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Chapter Two: The State of the Environment - West Asia

Atmosphere

Until the middle of this century, the only source of air pollution was dust and sandstorms. Transportation was limited to a few cars, buses and trains and no efforts were made to identify or measure air pollutants.

 Annual commercial energy consumption per capita


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Source: data compiled by UNEP GRID Geneva from UNSTAT 1997

 
The development of the oil industry and rapid economic development turned some West Asian countries into high energy consumers. Comparable figure for North America is 340 GJ/capita

After World War II, the development of the oil industry, coupled with rapid socio-economic development and high rates of industrial and population growth, led some countries to become high energy consumers: by 1990, Qatar, the United Arab Emirates and Bahrain were the leading per capita consumers of commercial energy in the world (WRI, UNEP and UNDP 1992).

There was an equally fast increase in the number of vehicles inside cities, which compounded the problem. Environmental and safety standards were exceeded in many cities, especially in the Mashriq sub-region, as a result of the growth of industries using heavy fuels, power stations and cement factories. For example, in 1995 Lebanon was estimated to be emitting an annual 3 million tonnes of CO2, 100 000 tonnes of SO2, 44 000 tonnes of NOx and 3 000 tonnes of suspended particulates (Government of Lebanon 1997). In the countries bordering the Persian Gulf, air pollution occurs mainly during rush hours and under conditions of air stability and thermal inversion. Air contamination has risen to alarming levels, especially in cities with more than one million inhabitants such as Baghdad, Damascus and Beirut. SO2 levels of more than 100 g/m3 are not unusual near industrial areas with refineries and power stations. Traffic also contributes to air pollution, emitting 5 per cent of total SO2, 37 per cent of NOx, 10 per cent of suspended particulates and more than 80 per cent of CO and hydrocarbons. It also contributes up to 90 per cent of lead emissions (World Bank 1994). The use of leaded gasoline in old and inefficient cars has made lead exposure a major health problem.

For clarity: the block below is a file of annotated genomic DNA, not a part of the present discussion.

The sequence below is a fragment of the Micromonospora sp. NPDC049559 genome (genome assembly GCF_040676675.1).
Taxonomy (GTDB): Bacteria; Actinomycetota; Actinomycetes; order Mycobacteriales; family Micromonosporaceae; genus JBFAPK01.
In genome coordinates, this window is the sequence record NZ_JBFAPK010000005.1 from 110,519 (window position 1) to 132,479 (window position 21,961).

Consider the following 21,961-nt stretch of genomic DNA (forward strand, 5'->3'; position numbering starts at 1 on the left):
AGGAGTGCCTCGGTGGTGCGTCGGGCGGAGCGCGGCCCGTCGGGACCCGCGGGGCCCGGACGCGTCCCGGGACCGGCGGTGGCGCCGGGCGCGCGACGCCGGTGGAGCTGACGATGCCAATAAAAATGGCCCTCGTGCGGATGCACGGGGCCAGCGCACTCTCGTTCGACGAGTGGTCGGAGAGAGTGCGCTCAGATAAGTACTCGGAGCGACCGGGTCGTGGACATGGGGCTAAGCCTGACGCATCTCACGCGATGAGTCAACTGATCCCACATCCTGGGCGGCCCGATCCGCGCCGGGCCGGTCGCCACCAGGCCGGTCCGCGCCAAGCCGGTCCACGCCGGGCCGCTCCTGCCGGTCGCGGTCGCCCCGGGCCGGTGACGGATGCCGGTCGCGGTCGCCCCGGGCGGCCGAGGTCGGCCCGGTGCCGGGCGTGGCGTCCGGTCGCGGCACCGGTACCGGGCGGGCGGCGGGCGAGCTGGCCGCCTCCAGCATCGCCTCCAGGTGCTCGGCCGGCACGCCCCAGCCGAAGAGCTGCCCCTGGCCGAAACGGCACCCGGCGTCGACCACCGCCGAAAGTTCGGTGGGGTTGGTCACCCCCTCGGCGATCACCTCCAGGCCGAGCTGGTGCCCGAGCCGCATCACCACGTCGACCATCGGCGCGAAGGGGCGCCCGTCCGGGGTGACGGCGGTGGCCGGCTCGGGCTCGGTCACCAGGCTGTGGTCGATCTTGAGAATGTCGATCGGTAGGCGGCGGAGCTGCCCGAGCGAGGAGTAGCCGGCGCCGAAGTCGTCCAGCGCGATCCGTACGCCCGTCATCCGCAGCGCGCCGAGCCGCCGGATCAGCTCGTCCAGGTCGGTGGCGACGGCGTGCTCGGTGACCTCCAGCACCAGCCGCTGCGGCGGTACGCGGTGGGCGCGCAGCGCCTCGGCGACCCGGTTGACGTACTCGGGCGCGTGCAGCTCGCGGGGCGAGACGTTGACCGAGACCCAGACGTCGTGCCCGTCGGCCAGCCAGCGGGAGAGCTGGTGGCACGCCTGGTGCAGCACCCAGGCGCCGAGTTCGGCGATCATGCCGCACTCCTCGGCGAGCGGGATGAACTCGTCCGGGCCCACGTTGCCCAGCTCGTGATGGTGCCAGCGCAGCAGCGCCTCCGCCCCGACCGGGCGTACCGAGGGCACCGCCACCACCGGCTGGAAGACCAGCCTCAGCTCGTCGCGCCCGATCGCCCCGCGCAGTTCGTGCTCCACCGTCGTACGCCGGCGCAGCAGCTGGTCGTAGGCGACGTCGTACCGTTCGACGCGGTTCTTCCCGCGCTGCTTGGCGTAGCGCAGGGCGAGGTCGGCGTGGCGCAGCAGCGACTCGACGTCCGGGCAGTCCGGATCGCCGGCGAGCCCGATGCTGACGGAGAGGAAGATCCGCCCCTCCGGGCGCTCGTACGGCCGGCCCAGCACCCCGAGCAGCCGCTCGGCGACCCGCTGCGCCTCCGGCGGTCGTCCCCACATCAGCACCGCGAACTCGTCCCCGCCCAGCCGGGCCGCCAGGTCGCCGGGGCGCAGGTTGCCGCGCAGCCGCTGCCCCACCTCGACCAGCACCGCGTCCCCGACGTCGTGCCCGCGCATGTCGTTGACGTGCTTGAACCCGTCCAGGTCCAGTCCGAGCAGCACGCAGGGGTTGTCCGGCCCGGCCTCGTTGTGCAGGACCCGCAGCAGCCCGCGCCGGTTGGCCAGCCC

Carbon dioxide emissions per capita


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Source: Source: data compiled by UNEP GRID Geneva from CDIAC 1998

 
Per capita emissions of carbon dioxide on the Arabian Peninsula are well above the world average of 4.0 tonnes

The climate plays a major role in increasing the intensity of pollution in urban areas. Sunshine and high temperatures prevail throughout most of the year. These two parameters play major roles in converting primary pollutants to secondary pollutants, such as ozone and sulphates, which can be more damaging to the environment and human health than the primary pollutants (Bahrain Environmental Protection Committee 1995). Concentrations of ozone higher than the WHO and USEPA accepted limits have been reported in cities such as Baghdad (Kanbour and others 1987), Bahrain (Bahrain Environmental Protection Committee 1995) and Dubai (Dubai Municipality Health Department 1993).

Seasonal dust storms also degrade the environment. The presence of suspended particulates in the air is a health risk, especially to people with asthmatic troubles (Al Awadi 1983). The risk is increased by the presence of other particulates emitted by industry and vehicles. Concentrations of total suspended particulates in several major cities have been found to be three times higher than the accepted WHO limit (Kanbour and others 1985, Environment Protection Department, Kuwait, 1984, Bahrain Environmental Protection Committee 1995 and Dubai Municipality Health Department 1994).

Vehicles are the major source of air pollution in urban areas. Lead additives are still being used in petrol throughout the region but most urban areas report the lead concentration to be within the WHO limit (Kanbour and others 1985, JMOH 1996, Dubai Municipality Health Department 1994, Vreeland and Raveendran 1989) except sometimes during heavy traffic congestion (Kanbour and others 1985).

Most West Asian countries are net energy exporters (except for Jordan, Lebanon and the National Palestinian Territories) and the petroleum and petrochemical industry is expected to grow further in the next decade. This need not necessarily increase air pollution alarmingly; in fact, it is feasible to increase industrial output up to threefold without increasing emission loads. A precedent has already been set by some heavy industries such as the Aluminum Bahrain Company (ALBA) which has reduced fluoride emissions from its factories by more than 98 per cent and suspended particulates by 95 per cent (Ameeri 1997). Refineries in Kuwait, Saudi Arabia and the United Arab Emirates have pledged to reduce sulphur emissions, gas flaring and other hydrocarbon releases as part of the drive towards efficiency and environmental protection.


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